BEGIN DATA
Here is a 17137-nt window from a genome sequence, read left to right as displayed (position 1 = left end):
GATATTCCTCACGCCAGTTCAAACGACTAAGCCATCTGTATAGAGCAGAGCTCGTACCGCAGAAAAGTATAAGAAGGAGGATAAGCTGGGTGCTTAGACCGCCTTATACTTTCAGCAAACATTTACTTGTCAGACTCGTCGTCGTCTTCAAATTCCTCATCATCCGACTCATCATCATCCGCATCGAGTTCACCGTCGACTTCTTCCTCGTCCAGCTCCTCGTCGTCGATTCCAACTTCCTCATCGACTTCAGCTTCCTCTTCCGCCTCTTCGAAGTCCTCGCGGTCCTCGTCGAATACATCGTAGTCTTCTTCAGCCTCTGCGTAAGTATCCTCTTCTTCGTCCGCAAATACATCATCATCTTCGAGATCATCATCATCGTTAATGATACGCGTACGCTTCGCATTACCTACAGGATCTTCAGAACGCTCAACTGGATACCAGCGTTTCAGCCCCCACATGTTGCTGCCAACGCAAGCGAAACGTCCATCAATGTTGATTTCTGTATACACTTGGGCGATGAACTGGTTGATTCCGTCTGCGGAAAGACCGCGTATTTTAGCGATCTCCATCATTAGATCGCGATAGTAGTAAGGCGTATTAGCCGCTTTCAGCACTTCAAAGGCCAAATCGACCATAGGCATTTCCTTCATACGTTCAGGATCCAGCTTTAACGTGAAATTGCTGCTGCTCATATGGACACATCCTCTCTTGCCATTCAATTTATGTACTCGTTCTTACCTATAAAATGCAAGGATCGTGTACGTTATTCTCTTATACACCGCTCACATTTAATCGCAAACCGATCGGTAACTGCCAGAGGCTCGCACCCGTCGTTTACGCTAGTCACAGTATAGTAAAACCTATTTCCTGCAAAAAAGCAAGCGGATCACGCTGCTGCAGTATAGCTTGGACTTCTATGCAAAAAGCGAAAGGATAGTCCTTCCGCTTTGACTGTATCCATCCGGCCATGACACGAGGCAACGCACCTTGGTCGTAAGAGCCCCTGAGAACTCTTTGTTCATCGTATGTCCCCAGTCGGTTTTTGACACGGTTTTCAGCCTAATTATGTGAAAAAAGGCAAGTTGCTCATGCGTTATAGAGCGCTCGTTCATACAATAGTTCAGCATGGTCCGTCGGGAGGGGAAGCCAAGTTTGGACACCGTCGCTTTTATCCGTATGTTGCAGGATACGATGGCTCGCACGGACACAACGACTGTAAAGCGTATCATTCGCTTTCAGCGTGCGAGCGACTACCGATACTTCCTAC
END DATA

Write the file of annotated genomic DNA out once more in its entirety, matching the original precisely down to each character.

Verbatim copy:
Here is a 17137-nt window from a genome sequence, read left to right as displayed (position 1 = left end):
GATATTCCTCACGCCAGTTCAAACGACTAAGCCATCTGTATAGAGCAGAGCTCGTACCGCAGAAAAGTATAAGAAGGAGGATAAGCTGGGTGCTTAGACCGCCTTATACTTTCAGCAAACATTTACTTGTCAGACTCGTCGTCGTCTTCAAATTCCTCATCATCCGACTCATCATCATCCGCATCGAGTTCACCGTCGACTTCTTCCTCGTCCAGCTCCTCGTCGTCGATTCCAACTTCCTCATCGACTTCAGCTTCCTCTTCCGCCTCTTCGAAGTCCTCGCGGTCCTCGTCGAATACATCGTAGTCTTCTTCAGCCTCTGCGTAAGTATCCTCTTCTTCGTCCGCAAATACATCATCATCTTCGAGATCATCATCATCGTTAATGATACGCGTACGCTTCGCATTACCTACAGGATCTTCAGAACGCTCAACTGGATACCAGCGTTTCAGCCCCCACATGTTGCTGCCAACGCAAGCGAAACGTCCATCAATGTTGATTTCTGTATACACTTGGGCGATGAACTGGTTGATTCCGTCTGCGGAAAGACCGCGTATTTTAGCGATCTCCATCATTAGATCGCGATAGTAGTAAGGCGTATTAGCCGCTTTCAGCACTTCAAAGGCCAAATCGACCATAGGCATTTCCTTCATACGTTCAGGATCCAGCTTTAACGTGAAATTGCTGCTGCTCATATGGACACATCCTCTCTTGCCATTCAATTTATGTACTCGTTCTTACCTATAAAATGCAAGGATCGTGTACGTTATTCTCTTATACACCGCTCACATTTAATCGCAAACCGATCGGTAACTGCCAGAGGCTCGCACCCGTCGTTTACGCTAGTCACAGTATAGTAAAACCTATTTCCTGCAAAAAAGCAAGCGGATCACGCTGCTGCAGTATAGCTTGGACTTCTATGCAAAAAGCGAAAGGATAGTCCTTCCGCTTTGACTGTATCCATCCGGCCATGACACGAGGCAACGCACCTTGGTCGTAAGAGCCCCTGAGAACTCTTTGTTCATCGTATGTCCCCAGTCGGTTTTTGACACGGTTTTCAGCCTAATTATGTGAAAAAAGGCAAGTTGCTCATGCGTTATAGAGCGCTCGTTCATACAATAGTTCAGCATGGTCCGTCGGGAGGGGAAGCCAAGTTTGGACACCGTCGCTTTTATCCGTATGTTGCAGGATACGATGGCTCGCACGGACACAACGACTGTAAAGCGTATCATTCGCTTTCAGCGTGCGAGCGACTACCGATACTTCCTAC